Thursday 31 May 2012

William Control // Review, Leeds Cockpit

Wil Francis, best known as “Aiden’s” front man, has returned to UK shores with his solo electronic based project “William Control”.

Est.1987 headed down to Leeds Cockpit to discover why this solo venture is everything that Aiden isn’t…

“Silentium Amoris” is a poem by Oscar Wilde; now however, it is also the title of William Control’s latest album. Released in April Wil is back on the road showering fans with hits from the record, as well as treating the crowds to songs from his back catalogue of the project now in its fourth year.  

Defying typical conventions in music and its respective genres William Control combines the beauty of music and literature. Although the crowd gathered this evening at The Cockpit is modest, the turn out it is testament to the music that William Control creates, proving that is transcends age limitations. It is very clear that whether he is playing to a large or small audience that his on stage charisma and enthusiasm is unfaltering. Commanding the stage, his backing band and indeed the audience Wil guides the set through the epic and grand opener, “All Due Restraint” to the more recent “Kiss Me Judas”.
Mid-way through the set, “Disconnecting” sees the crowd turn into a dancing frenzy and the song typifies William Control’s sound; 80s new wave electronic synth sounds mixed with melodic beats. Smoking by this point in the evening, Wil is captivating and mystifying and announces a song which he’s never played over in the UK before. “Cemetery” is more bleak and stripped back than many other songs featured in the set and its quieter beginnings slowly build into an electrifying chorus.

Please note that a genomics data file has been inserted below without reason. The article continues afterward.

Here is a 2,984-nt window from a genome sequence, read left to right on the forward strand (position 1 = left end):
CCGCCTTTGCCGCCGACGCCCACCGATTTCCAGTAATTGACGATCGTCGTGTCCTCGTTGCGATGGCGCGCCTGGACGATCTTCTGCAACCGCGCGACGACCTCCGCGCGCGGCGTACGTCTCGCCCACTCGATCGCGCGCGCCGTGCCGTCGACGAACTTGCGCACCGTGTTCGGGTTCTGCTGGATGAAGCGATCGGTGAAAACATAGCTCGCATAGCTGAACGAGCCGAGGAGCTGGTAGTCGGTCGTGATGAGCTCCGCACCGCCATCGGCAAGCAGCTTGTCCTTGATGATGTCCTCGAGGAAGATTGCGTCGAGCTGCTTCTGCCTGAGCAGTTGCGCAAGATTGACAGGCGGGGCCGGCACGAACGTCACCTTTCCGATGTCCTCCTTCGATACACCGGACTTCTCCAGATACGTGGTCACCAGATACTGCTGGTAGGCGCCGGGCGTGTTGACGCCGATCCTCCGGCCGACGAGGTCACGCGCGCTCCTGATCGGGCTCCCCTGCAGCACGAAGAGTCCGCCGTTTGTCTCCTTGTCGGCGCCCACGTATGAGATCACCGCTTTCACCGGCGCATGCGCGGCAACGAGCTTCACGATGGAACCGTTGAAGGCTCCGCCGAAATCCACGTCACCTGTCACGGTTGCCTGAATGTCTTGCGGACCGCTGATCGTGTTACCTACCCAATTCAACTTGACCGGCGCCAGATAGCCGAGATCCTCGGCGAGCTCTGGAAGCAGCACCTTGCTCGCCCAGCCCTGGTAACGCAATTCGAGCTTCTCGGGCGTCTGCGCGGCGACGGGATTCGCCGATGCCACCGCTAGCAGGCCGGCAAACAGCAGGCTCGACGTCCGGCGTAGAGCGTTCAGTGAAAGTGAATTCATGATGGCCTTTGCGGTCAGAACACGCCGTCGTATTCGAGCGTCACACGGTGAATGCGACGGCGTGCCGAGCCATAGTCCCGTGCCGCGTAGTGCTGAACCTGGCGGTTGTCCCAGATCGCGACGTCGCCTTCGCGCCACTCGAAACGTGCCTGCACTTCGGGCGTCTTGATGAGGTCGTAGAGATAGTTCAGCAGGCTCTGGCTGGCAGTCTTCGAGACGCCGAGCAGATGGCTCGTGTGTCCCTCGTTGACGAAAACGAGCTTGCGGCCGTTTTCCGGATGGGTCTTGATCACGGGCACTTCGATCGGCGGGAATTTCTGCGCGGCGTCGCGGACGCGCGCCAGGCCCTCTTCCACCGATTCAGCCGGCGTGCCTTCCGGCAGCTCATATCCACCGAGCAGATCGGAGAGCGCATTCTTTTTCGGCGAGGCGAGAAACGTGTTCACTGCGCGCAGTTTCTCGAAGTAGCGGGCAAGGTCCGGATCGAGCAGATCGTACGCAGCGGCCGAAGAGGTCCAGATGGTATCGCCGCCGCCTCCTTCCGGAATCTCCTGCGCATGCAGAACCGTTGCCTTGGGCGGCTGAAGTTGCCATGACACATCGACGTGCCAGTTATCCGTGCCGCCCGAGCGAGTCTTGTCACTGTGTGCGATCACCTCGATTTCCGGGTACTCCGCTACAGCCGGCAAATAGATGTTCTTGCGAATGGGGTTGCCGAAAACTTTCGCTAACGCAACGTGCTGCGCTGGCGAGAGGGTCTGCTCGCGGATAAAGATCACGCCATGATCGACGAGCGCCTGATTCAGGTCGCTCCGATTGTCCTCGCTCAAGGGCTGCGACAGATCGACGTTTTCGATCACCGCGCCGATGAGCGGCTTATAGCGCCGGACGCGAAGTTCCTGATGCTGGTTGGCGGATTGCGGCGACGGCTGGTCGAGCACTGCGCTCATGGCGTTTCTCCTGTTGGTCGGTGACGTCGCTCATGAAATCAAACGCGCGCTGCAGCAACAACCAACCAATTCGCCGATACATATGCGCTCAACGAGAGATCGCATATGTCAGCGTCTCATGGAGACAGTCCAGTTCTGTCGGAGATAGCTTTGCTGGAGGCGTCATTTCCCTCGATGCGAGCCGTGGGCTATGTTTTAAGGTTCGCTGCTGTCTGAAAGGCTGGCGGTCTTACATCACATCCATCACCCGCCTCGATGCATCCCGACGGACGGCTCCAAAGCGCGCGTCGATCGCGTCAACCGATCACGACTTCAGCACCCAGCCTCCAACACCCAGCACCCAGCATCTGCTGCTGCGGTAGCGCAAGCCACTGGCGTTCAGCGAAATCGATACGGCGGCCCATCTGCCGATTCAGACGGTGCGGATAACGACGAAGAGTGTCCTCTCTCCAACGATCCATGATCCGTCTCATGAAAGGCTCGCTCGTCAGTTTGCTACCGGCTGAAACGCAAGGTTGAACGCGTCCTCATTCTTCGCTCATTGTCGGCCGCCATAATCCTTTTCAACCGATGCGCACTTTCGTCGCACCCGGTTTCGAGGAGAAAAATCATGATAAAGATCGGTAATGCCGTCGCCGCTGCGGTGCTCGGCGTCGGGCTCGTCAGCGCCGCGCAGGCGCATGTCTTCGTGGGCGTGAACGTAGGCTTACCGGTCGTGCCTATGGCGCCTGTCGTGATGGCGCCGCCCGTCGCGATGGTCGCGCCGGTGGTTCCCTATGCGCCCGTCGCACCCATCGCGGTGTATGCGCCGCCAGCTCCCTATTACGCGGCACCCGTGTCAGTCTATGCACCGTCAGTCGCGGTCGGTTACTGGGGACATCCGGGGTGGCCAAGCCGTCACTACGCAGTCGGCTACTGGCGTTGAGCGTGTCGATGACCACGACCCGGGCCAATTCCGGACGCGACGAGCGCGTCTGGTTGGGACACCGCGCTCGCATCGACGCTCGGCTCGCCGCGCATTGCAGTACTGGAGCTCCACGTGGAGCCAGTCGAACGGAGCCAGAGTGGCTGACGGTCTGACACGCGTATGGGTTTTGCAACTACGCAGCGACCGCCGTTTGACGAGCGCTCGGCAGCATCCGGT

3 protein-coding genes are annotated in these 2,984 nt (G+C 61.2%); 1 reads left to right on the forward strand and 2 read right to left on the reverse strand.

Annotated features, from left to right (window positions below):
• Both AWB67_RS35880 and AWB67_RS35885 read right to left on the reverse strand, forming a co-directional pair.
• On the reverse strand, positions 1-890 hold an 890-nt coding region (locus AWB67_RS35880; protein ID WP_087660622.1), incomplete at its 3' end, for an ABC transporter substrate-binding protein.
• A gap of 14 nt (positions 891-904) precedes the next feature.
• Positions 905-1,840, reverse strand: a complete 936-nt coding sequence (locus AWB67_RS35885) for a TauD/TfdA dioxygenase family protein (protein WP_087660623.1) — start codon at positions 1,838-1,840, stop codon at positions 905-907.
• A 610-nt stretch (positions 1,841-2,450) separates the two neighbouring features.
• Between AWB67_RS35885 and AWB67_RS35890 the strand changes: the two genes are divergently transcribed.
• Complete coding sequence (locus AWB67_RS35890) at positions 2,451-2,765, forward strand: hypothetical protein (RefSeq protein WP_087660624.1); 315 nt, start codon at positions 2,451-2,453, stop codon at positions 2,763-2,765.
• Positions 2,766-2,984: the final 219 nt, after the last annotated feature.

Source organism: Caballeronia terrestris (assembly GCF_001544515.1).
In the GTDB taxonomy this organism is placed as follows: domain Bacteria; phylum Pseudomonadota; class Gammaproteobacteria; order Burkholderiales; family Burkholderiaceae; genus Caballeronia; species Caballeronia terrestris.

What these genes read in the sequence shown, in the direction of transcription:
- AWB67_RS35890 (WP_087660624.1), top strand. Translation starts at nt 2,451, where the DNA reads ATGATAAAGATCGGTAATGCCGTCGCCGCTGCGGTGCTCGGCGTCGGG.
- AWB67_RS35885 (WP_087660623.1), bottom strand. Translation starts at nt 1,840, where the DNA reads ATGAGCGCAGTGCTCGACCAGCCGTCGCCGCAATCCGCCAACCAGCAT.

William Control on stage in Leeds
The lines of “Strangers” are mimicked on stage; “He picks her up and ties the rope so tight, her cuffs are swelling black and blue, pinching and bleeding”, as Wil [pre-arranged] takes a girl from the crowd and ties her wrists. The direct and soaring “Beautiful Loser”, taken from his debut album “Hate Culture”, pierces through the venue as the set comes to a conclusion.

However, the crowd are not yet satisfied and beckon William Control on for an encore. Wil regales of how it has been two years since his last visit to Leeds and that he’s happy to be back, before bursting in to “Perfect Servant” with its dark and sexually explicit lyrics. Ending the set tonight with “I’m Only Human Sometimes” the enigma that is “William Control” is broken down; his alter ego, the darker side has been released. The distorted, melancholic and sinister sounds are everything that Aiden aren’t, part of the reason behind the project.  Dark and beautifully macabre, Wil Francis’ lyrics blur the line between art, music and literature. Perfectly poetic, the set is theatrical and wholly engaging; a show we recommend you experience for yourselves!  

Stay locked to Est.1987 as we have an exclusive interview with William Control coming very soon!